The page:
The current emphasis of IBRD is to support the less developed countries as most of the developed countries’ economies recovered quickly. The IBRD, known as the World Bank, came into force on July 1, 1944, during the Bretton Woods Conference. It is a sister institution to the IMF, but has s separate, distinct objective. Its head office is located in Washington D.C., USA.
Presently there are 185 members of the Bank. Membership is allowed only to those countries who are also members of the IMF. A member country’s voting power is dependent on the capital contribution. Like the IMF, the World Bank is also being dominated by the major Western countries.
The main objectives of IBRD are to assist the less developed countries in their development process through the provision of:
i. Loans (particularly the guaranteeing of loans) for development projects, like infrastructure and/or industry.
ii. Technical assistance, being not available with the less developed countries, is being provided by the Bank. The Bank finances the cost of outside and domestic experts for preparation of feasibility and impact analysis of the projects.
Like IMF, at the top is the Board of Governors. Each member nation appoints a Governor and an Alternate Governor. The Chairperson of the Board of Governors is the President of the World Bank. The Board of Governors is the main organ of the Bank to take policy decisions on the Bank’s activities, admission or suspension of any member, changes in the authorised capital stock, distribution of income, and endorsement of financial statements and budgets. The Board meets once a year.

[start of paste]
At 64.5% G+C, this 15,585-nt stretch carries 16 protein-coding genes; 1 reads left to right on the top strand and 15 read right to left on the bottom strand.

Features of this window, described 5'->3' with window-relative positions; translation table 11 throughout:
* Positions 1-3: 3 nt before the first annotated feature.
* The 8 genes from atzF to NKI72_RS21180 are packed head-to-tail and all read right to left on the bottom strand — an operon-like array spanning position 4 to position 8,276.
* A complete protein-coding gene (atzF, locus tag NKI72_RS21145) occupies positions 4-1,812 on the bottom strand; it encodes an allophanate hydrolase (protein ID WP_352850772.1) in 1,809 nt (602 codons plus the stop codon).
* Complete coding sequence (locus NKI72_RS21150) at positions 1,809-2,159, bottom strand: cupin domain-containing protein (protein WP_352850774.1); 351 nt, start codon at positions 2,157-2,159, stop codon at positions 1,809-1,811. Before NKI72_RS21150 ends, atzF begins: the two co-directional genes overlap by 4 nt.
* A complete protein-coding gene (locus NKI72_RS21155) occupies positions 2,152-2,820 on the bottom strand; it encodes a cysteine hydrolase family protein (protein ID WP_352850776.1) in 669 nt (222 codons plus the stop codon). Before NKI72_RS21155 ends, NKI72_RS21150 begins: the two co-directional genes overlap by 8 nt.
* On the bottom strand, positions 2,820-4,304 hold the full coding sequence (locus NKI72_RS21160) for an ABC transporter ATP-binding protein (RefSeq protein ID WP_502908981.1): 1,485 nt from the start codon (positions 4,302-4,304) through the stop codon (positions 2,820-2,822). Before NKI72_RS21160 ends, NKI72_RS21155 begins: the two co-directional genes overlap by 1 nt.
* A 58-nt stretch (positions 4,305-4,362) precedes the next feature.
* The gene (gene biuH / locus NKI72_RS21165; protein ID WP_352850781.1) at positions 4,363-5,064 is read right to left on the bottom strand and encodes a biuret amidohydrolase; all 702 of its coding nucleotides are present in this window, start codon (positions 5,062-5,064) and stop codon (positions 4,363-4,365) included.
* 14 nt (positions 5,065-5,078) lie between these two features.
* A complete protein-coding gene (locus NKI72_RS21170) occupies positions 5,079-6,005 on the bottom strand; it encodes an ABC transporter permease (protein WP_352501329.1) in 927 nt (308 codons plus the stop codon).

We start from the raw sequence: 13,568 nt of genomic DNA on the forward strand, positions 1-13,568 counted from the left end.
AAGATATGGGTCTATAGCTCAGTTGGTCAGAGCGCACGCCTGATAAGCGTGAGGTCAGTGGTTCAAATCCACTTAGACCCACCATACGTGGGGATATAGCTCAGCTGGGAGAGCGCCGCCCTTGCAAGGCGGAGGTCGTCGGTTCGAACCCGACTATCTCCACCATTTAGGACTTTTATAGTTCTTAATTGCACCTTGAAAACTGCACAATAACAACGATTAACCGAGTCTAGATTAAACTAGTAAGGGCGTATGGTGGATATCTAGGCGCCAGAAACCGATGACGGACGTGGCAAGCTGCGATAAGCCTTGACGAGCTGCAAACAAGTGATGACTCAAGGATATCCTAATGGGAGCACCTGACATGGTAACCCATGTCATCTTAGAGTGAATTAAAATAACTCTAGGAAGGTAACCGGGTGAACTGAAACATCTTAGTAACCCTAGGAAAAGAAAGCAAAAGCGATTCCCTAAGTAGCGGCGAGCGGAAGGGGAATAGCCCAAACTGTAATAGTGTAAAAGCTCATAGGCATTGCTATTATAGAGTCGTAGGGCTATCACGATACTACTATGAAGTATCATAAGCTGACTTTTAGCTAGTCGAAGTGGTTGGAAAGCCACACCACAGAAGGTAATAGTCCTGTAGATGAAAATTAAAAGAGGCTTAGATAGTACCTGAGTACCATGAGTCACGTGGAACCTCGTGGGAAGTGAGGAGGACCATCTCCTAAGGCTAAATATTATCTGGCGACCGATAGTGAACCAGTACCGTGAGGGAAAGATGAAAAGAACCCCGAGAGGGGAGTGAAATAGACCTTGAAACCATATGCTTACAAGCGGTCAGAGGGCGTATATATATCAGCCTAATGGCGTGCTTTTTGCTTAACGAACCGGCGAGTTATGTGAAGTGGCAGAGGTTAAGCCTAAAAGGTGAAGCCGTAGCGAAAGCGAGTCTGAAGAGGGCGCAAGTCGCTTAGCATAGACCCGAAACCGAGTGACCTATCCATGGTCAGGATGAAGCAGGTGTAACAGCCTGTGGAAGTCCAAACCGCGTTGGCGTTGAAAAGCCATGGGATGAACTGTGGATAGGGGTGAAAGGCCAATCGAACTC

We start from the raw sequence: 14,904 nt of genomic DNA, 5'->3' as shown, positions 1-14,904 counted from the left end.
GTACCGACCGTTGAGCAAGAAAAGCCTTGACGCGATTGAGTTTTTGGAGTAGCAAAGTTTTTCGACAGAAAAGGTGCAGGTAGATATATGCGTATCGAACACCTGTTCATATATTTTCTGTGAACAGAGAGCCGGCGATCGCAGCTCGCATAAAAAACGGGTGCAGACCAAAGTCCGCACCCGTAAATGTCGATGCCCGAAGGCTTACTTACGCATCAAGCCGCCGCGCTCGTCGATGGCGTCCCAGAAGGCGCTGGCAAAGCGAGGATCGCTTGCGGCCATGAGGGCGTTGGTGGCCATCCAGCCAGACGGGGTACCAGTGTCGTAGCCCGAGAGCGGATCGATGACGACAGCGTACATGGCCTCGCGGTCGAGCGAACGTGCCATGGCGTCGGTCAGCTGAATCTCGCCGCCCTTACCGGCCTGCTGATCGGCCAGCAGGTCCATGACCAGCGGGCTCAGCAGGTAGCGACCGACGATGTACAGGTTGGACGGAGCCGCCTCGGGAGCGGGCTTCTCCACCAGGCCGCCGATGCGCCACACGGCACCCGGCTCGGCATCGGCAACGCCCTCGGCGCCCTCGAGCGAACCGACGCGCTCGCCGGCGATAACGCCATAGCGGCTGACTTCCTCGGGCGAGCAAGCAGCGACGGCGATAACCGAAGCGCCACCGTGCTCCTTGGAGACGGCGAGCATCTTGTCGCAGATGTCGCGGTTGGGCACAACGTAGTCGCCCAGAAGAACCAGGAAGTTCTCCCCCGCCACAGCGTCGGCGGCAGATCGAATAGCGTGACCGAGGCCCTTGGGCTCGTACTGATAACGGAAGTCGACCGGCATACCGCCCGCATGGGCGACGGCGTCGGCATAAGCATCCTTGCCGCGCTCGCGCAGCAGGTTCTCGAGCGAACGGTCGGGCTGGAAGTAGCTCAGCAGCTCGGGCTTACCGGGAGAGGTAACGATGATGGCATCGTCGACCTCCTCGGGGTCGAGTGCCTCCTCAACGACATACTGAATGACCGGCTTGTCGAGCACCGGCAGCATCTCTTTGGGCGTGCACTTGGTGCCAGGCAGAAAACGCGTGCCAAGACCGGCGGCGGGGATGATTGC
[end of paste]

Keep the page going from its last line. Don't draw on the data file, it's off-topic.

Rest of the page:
Since the Board of Governors meets once a year, the bulk of the powers of the Board are delegated to the Board of Executive directors, who are responsible for operationalising the policy measures. The Executive Board comprises of five executive directors appointed by largest shareholders and 19 executive directors are elected by rest of the members. This Board meets twice a week to oversee loan applications and guarantees, new policies, the administrative budget, country assistance strategies, and borrowing and financial decisions.
The President of the Bank, elected by the executive directors, is responsible for the management of the operations of the Bank. It employs 8,000 staff at the head quarters and 2000 in the field.